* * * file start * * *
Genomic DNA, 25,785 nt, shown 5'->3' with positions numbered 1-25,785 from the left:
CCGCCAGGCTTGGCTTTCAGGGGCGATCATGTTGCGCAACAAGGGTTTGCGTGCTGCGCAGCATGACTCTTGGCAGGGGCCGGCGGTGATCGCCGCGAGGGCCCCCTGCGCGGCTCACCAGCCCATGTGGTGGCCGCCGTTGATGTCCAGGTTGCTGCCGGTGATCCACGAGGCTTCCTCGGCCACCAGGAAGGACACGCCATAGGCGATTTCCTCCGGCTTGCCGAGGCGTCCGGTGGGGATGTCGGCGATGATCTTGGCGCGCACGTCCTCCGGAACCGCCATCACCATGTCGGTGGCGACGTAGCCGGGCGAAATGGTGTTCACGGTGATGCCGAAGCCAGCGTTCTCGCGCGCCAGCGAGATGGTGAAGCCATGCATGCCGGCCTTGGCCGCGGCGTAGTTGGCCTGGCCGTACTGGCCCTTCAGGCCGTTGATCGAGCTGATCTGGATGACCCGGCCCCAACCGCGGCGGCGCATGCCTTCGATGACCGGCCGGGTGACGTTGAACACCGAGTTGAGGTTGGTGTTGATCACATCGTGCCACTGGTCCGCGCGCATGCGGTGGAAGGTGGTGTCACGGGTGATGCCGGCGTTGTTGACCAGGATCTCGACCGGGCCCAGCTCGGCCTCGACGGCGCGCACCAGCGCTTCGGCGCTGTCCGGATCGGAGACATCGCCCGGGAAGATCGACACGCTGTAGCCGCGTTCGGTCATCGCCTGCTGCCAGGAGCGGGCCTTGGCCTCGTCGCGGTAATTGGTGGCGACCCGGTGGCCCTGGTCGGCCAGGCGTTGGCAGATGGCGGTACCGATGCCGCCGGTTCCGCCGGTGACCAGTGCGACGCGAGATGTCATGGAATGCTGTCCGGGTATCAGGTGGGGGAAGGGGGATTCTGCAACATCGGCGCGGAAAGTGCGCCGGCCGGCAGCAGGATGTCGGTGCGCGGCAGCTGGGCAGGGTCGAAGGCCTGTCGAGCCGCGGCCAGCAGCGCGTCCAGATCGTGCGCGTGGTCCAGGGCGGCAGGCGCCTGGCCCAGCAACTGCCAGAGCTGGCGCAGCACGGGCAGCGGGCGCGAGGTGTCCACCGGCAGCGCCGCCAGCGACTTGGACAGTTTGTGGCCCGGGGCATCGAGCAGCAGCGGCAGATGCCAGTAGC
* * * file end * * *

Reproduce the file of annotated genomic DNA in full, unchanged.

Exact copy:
Genomic DNA, 25,785 nt, shown 5'->3' with positions numbered 1-25,785 from the left:
CCGCCAGGCTTGGCTTTCAGGGGCGATCATGTTGCGCAACAAGGGTTTGCGTGCTGCGCAGCATGACTCTTGGCAGGGGCCGGCGGTGATCGCCGCGAGGGCCCCCTGCGCGGCTCACCAGCCCATGTGGTGGCCGCCGTTGATGTCCAGGTTGCTGCCGGTGATCCACGAGGCTTCCTCGGCCACCAGGAAGGACACGCCATAGGCGATTTCCTCCGGCTTGCCGAGGCGTCCGGTGGGGATGTCGGCGATGATCTTGGCGCGCACGTCCTCCGGAACCGCCATCACCATGTCGGTGGCGACGTAGCCGGGCGAAATGGTGTTCACGGTGATGCCGAAGCCAGCGTTCTCGCGCGCCAGCGAGATGGTGAAGCCATGCATGCCGGCCTTGGCCGCGGCGTAGTTGGCCTGGCCGTACTGGCCCTTCAGGCCGTTGATCGAGCTGATCTGGATGACCCGGCCCCAACCGCGGCGGCGCATGCCTTCGATGACCGGCCGGGTGACGTTGAACACCGAGTTGAGGTTGGTGTTGATCACATCGTGCCACTGGTCCGCGCGCATGCGGTGGAAGGTGGTGTCACGGGTGATGCCGGCGTTGTTGACCAGGATCTCGACCGGGCCCAGCTCGGCCTCGACGGCGCGCACCAGCGCTTCGGCGCTGTCCGGATCGGAGACATCGCCCGGGAAGATCGACACGCTGTAGCCGCGTTCGGTCATCGCCTGCTGCCAGGAGCGGGCCTTGGCCTCGTCGCGGTAATTGGTGGCGACCCGGTGGCCCTGGTCGGCCAGGCGTTGGCAGATGGCGGTACCGATGCCGCCGGTTCCGCCGGTGACCAGTGCGACGCGAGATGTCATGGAATGCTGTCCGGGTATCAGGTGGGGGAAGGGGGATTCTGCAACATCGGCGCGGAAAGTGCGCCGGCCGGCAGCAGGATGTCGGTGCGCGGCAGCTGGGCAGGGTCGAAGGCCTGTCGAGCCGCGGCCAGCAGCGCGTCCAGATCGTGCGCGTGGTCCAGGGCGGCAGGCGCCTGGCCCAGCAACTGCCAGAGCTGGCGCAGCACGGGCAGCGGGCGCGAGGTGTCCACCGGCAGCGCCGCCAGCGACTTGGACAGTTTGTGGCCCGGGGCATCGAGCAGCAGCGGCAGATGCCAGTAGC